Executive Director, Head of ETF Distribution @ J.P. Morgan Asset Management
Jillian DelSignore is head of ETF Distribution at J.P. Morgan’s Asset Management business and is responsible for leading the sales efforts and strategy in the intermediary and institutional markets. She has also been recently appointed co-president of Women in ETFs. Jillian sat down with Jobs in ETFs to share her career journey and tips on how to make it to the top as a woman.
“You can absolutely find the opportunity to grow in the industry if you allow yourself to ebb and flow with what comes to you. ”
Jobs In ETFs (JE): Can you explain briefly how you progressed your career and what your roles involved?
DelSignore: I have spent the vast majority of my career as a salesperson and have had the opportunity to work with nearly every type of client from retail advisors to RIAs to institutions. It provided me with a unique lens into so many parts of the industry and how the usage of ETFs can differ from client to client. After spending about ten years in external sales, I joined JPMorgan in my current role as Head of ETF Distribution. It was an amazing opportunity to be a part of building a new business within one of the most respected Asset Managers in the industry.
JE: What does your typical day look like and what are you enjoying most about your new role?
DelSignore: One of the things I love so much about my job is that every day is a bit different. As Head of ETF Distribution, one of the things I have responsibility for is managing a team of ETF sales specialists who spend their time working with advisors and institutional investors educating on all things JPMorgan ETFs. Working with my team and spending time with our clients is an exciting part of my day to day. I am also on the ETF Management team so am involved in interesting strategy discussions on our distribution, marketing, product and broader initiatives as we look at different ways to grow the business. Over the last two years I’ve also spent a good bit of time with the media talking about our client and products trends as well as our business growth. The days are never the same but always interesting!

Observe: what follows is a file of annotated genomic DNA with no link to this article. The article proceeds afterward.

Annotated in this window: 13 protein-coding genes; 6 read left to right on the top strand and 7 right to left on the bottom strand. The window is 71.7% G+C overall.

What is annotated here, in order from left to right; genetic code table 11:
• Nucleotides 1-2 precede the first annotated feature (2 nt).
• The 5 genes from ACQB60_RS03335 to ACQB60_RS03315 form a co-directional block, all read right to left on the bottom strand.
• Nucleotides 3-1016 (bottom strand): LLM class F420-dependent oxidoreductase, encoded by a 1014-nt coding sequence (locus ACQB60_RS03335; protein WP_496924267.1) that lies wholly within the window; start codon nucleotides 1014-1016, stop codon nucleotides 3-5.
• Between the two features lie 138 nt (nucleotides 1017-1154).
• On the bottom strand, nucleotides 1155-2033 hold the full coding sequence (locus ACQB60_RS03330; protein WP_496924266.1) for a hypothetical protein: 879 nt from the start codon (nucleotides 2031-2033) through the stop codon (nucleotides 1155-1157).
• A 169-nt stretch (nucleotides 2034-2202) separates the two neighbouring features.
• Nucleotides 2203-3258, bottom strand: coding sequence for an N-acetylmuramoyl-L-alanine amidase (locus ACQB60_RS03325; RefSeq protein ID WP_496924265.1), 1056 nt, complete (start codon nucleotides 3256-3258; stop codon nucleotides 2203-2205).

JE: What were some of your most important career turning points?
DelSignore: When I reflect back on my career so far, three events strike me as big turning points. The first was very early on just a few years out of college when I made the decision to move into sales. It was actually my father who helped me recognize that I thrive and get true enjoyment out of working on a team and being in front of people (clients) each day. It was then that I made the decision to move away from a career that would’ve been more portfolio management focused to client and sales focused. Father knows best!
The second was my move into the ETF industry in early 2009. I wish I could say I knew then that the industry would grow the way it has but at that point I was still a bit green frankly. It was more about joining an exciting “new” industry at the time and a team of people I really enjoyed working with. Sometimes you just have to trust your gut, jump in and then work really really hard. The head of the team I joined became my sponsor and biggest influence in my career. She believed in me and my abilities which was so much of what propelled me forward during those early years. Needless to say, that was a big turning point for me.
After years on that team and gaining meaningful experience about the industry and all sorts of clients, I had the opportunity to come to JPMorgan in a leadership role. Joining this team was equally as big a turning point because it was an opportunity to build not only a team but a business. It was an incredible opportunity to be a part of something new, a part of building what we all knew would be successful but not without a lot of hard work.
JE: What do you look for in the people you hire?
DelSignore: When I first got to JPMorgan I did a lot of hiring as we built out the sales team. It grew from 2 people to 17 people in the course of about 18 months. Three things I really looked for:
Entrepreneurial spirit- this was and is a new business for the firm and having that fire in the belly to own his or her own business was critical. You have to want to be a part of a team that is growing and changing rapidly.
Team focused – this is incredibly important at any stage of a business or one’s career. Someone on my team has dozens of partners he or she works with day to day not even including those on our own team. Successful partnerships and embracing teamwork can have a large impact on someone’s long term success.